Fact Sheets

Preventing the Proliferation of Nuclear Materials

This fact sheet details the efforts of the international community to prevent the proliferation of nuclear materials and components that could possibly be used to construct weaponry. Topics covered include the International Nonproliferation Treaty, Megatons to Megawatts and the Global Nuclear Energy Partnership.


January 2014

Key Facts

· Preventing the proliferation of nuclear weapons, their components and the technology to produce nuclear materials is a global imperative that requires the participation and cooperation of industry and nations.

· Low-enriched uranium (LEU) is used as fuel in commercial nuclear energy facilities. It poses no risk of proliferation, because it cannot be used to make nuclear weapons.

· High-enriched uranium (HEU), which is not used in commercial nuclear reactors, can be used to make nuclear weapons. HEU is used in some research reactors.

· Used nuclear fuel from commercial reactors, which contains plutonium generated as a byproduct of the commercial fuel cycle, poses little risk of proliferation.

· All nuclear material, including fresh and used nuclear fuel, is strictly managed and accounted for at U.S. nuclear energy facilities as regulated by the U.S. Nuclear Regulatory Commission.

· Signatories to the Nuclear Non-Proliferation Treaty (NPT) pledge to prevent the spread of nuclear weapons, work toward disarmament and promote the commercial uses of nuclear energy. The NPT established a system of safeguards under the International Atomic Energy Agency (IAEA).

· The Obama administration’s nonproliferation policy aligns with the NPT: “a world without nuclear weapons” where nations have a right to pursue commercial nuclear energy under IAEA supervision.

Securing Nuclear Materials

To combat the threat of proliferation, the international nuclear energy community has adopted robust controls to ensure that it can secure and fully account for nuclear materials manufactured for the production of electricity and their byproducts. The industry does so through the entire fuel cycle—from the mining of uranium to the safe and secure storage of used nuclear fuel. Controls include global monitoring by international inspectors and stringent national inspection programs.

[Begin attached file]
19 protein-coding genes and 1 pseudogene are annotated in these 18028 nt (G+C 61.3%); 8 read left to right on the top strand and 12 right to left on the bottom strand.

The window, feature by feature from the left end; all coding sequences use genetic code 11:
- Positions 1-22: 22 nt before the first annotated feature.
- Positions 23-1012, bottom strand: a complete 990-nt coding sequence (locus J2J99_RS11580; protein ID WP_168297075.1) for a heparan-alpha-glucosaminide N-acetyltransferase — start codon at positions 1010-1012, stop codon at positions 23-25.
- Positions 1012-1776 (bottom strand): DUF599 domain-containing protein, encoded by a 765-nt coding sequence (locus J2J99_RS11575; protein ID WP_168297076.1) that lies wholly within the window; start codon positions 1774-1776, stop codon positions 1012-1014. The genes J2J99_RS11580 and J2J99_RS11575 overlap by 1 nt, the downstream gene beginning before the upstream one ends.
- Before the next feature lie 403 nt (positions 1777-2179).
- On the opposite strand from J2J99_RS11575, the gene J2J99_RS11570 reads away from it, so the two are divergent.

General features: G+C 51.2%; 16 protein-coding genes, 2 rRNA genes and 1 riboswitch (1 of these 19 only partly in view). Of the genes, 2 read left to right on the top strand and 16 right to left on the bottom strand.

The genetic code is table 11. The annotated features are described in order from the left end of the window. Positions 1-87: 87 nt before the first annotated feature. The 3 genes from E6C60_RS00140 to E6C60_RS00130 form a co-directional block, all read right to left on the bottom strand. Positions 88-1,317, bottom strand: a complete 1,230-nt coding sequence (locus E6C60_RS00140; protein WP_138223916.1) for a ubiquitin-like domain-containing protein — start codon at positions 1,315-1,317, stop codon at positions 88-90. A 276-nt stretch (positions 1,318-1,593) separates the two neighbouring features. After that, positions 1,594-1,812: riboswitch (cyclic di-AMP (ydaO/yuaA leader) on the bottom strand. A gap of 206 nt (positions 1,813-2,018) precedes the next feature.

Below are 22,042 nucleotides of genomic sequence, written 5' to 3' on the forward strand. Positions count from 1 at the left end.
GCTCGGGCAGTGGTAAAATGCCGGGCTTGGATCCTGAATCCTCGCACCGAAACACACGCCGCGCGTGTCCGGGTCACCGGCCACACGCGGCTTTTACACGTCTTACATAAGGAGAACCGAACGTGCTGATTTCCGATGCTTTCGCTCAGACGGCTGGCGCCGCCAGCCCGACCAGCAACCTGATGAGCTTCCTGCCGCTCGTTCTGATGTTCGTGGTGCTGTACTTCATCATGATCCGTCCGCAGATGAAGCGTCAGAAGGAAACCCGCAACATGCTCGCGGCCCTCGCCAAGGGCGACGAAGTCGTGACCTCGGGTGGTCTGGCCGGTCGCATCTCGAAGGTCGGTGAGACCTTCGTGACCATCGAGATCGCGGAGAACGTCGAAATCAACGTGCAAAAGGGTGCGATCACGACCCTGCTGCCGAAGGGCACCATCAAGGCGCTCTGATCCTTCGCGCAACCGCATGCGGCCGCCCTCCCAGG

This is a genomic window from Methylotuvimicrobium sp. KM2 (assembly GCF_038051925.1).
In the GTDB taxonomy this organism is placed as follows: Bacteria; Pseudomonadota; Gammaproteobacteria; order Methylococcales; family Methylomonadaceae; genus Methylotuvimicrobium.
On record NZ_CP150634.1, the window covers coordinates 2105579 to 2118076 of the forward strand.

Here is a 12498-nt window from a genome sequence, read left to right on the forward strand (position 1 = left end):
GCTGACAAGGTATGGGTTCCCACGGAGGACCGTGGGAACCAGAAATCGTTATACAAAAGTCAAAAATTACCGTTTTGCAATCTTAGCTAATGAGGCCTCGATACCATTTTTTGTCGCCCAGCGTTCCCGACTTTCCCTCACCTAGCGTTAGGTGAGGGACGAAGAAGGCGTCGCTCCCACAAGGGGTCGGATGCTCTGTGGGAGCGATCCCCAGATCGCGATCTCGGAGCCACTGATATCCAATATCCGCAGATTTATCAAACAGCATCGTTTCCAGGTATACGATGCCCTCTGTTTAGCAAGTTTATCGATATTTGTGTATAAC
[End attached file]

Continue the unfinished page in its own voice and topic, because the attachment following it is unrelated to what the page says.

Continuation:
The principal materials of concern in the nuclear weapons production cycle include high-enriched uranium and plutonium.

Before its use in reactors, mined uranium must be enriched to concentrate the uranium-235 isotope necessary for power production. This process creates the fuel used in commercial nuclear reactors, low- enriched uranium. LEU is considered to be uranium enriched to less than 20 percent U-235. Uranium used in commercial nuclear reactors contains less than 5 percent U-235. It is impossible to create a nuclear weapon from LEU with the concentration of U-235 so low.

Commercial reactors, once in operation, create plutonium as a byproduct of electricity generation. Extracting the plutonium in used fuel rods entails complex chemical reprocessing and requires highly sophisticated equipment. The U.S. nuclear industry does not reprocess used fuel, although a few other nations do.

The Nuclear Non-Proliferation Treaty

The Nuclear Non-Proliferation Treaty is an international agreement aimed at preventing the spread of nuclear weapons and promoting cooperation in the commercial uses of nuclear energy and disarmament.